Did you know that hand and arm injuries are the most frequent and preventable injury in the workplace, accounting for more than 23 percent of injuries, according to an article by Safety + Health magazine?
On that same note, an article from Occupational Health & Safety magazine reported that more than one million workers are sent to the emergency room each year due to serious hand, arm, and finger injuries.
Training, communication, and planning are often all that’s needed to reduce risk of pinch points on the job.
On a recent reinforcing steel project, the task was to adjust a pier cap filled with #11 bar. Shelby Erectors, a reinforcing steel and metal decking and member of SEAA, experienced a minor incident where an employee pinched his arm when the pier cap shifted.
Here is what we discovered when we reviewed the incident.
The pinch point risk was identified and addressed in the daily pre-task meeting, however, the injured employee showed up late and did not go through the original pre-task meeting. The foreman allowed the worker to get right to work rather than reviewing the pre-task information with him individually.
Although the hurt employee was trying to do the right thing by jumping to work after being late, he was not fully aware of how the task was being approached to avoid risk. This resulted in the employee putting his arm in an area that was not fully protected.
Training on identifying pinch points and proper planning to avoid the hazard are key to incident prevention.
What are potential pinch points?
These examples are just a few of the possible pinch points Shelby Erectors comes across in the course of typical work days.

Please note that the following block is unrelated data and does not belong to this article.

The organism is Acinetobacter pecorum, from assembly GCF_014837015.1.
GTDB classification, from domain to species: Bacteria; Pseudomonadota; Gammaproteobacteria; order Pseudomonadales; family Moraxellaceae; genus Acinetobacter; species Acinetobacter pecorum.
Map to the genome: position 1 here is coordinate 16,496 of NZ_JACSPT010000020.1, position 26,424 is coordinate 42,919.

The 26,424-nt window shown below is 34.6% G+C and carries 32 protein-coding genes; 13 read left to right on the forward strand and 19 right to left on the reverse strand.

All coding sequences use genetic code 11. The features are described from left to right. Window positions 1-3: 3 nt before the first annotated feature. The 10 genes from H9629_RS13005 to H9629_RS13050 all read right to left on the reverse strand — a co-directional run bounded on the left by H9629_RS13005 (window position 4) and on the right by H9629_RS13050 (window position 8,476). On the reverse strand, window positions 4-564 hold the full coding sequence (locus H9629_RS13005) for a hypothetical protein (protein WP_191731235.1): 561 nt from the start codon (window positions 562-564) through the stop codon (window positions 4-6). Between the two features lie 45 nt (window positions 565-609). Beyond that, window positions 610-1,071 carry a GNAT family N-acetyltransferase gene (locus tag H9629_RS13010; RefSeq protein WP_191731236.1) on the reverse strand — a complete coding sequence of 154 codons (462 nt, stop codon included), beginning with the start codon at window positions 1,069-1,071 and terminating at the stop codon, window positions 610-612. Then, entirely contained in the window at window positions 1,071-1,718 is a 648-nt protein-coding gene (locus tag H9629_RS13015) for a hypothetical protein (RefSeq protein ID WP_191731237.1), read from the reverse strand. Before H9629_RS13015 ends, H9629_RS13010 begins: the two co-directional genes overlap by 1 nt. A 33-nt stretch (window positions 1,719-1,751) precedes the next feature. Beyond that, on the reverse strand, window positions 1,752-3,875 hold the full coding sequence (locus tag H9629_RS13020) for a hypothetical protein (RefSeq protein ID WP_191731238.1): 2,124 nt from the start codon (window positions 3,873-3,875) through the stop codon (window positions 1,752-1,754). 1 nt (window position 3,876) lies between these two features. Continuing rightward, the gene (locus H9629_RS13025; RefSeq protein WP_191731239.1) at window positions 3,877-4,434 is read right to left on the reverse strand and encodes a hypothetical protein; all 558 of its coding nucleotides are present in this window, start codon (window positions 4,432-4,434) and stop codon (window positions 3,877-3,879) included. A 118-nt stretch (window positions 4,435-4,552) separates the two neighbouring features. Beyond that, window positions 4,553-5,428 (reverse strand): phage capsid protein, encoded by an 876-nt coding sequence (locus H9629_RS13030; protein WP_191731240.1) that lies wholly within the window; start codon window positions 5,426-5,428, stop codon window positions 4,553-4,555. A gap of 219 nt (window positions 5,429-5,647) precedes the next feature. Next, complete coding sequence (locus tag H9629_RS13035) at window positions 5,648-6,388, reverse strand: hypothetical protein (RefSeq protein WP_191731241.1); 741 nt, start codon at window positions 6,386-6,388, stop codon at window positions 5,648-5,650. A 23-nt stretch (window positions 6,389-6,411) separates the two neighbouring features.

Best Practices to avoid pinch points:
Occupational Health & Safety: Understanding Hand Injuries in the Workplace
Safety + Health: Hand Safety Programs
OSHA Cranes & Derricks in Construction 1926.1430(e)
Michigan Occupational Safety and Health Act, Fact Sheet on Pinch Points
Bureau of Labor Statistics, Employer-Reported Workplace Injuries and Illnesses Report 2020
This Safety Flash was contributed by Jason Zyla, Safety Manager, Shelby Erectors, in cooperation with SEAA’s Safety Committee. It is designed to keep members informed about ongoing safety issues and to provide suggestions for reducing risk. Best practices are gathered from a variety of sources. They may be more or less stringent than individual corporate policies and are not intended to be an official recommendation from SEAA. Always get approval and direction from your company officers on any new practice or procedure as these best practices may not work for all situations.
Everyone benefits when a worker avoids injury. Submit your ideas for Safety Flash to firstname.lastname@example.org.